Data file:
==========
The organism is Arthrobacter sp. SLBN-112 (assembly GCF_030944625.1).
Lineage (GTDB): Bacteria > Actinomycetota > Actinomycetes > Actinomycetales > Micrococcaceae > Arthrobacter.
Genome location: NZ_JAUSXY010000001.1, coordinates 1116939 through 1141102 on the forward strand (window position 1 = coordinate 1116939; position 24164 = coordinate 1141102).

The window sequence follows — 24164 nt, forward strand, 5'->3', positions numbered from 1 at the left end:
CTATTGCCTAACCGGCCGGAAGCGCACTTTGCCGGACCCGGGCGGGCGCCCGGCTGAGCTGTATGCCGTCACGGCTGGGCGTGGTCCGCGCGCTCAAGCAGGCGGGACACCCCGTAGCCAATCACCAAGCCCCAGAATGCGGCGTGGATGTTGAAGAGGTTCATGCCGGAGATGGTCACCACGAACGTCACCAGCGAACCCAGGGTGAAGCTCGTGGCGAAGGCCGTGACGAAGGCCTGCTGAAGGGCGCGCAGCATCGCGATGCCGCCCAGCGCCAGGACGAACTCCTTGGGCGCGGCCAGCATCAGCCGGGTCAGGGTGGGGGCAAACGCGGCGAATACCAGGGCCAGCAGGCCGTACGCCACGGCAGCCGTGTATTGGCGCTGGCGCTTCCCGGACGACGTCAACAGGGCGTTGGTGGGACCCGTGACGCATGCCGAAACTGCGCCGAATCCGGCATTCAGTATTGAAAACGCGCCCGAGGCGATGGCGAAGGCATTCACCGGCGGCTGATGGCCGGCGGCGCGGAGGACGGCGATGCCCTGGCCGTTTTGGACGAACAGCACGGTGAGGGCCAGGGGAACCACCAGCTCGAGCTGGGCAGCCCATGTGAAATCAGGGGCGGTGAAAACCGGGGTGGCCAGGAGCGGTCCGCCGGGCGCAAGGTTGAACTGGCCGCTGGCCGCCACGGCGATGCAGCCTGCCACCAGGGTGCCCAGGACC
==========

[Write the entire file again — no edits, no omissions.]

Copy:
The organism is Arthrobacter sp. SLBN-112 (assembly GCF_030944625.1).
Lineage (GTDB): Bacteria > Actinomycetota > Actinomycetes > Actinomycetales > Micrococcaceae > Arthrobacter.
Genome location: NZ_JAUSXY010000001.1, coordinates 1116939 through 1141102 on the forward strand (window position 1 = coordinate 1116939; position 24164 = coordinate 1141102).

The window sequence follows — 24164 nt, forward strand, 5'->3', positions numbered from 1 at the left end:
CTATTGCCTAACCGGCCGGAAGCGCACTTTGCCGGACCCGGGCGGGCGCCCGGCTGAGCTGTATGCCGTCACGGCTGGGCGTGGTCCGCGCGCTCAAGCAGGCGGGACACCCCGTAGCCAATCACCAAGCCCCAGAATGCGGCGTGGATGTTGAAGAGGTTCATGCCGGAGATGGTCACCACGAACGTCACCAGCGAACCCAGGGTGAAGCTCGTGGCGAAGGCCGTGACGAAGGCCTGCTGAAGGGCGCGCAGCATCGCGATGCCGCCCAGCGCCAGGACGAACTCCTTGGGCGCGGCCAGCATCAGCCGGGTCAGGGTGGGGGCAAACGCGGCGAATACCAGGGCCAGCAGGCCGTACGCCACGGCAGCCGTGTATTGGCGCTGGCGCTTCCCGGACGACGTCAACAGGGCGTTGGTGGGACCCGTGACGCATGCCGAAACTGCGCCGAATCCGGCATTCAGTATTGAAAACGCGCCCGAGGCGATGGCGAAGGCATTCACCGGCGGCTGATGGCCGGCGGCGCGGAGGACGGCGATGCCCTGGCCGTTTTGGACGAACAGCACGGTGAGGGCCAGGGGAACCACCAGCTCGAGCTGGGCAGCCCATGTGAAATCAGGGGCGGTGAAAACCGGGGTGGCCAGGAGCGGTCCGCCGGGCGCAAGGTTGAACTGGCCGCTGGCCGCCACGGCGATGCAGCCTGCCACCAGGGTGCCCAGGACC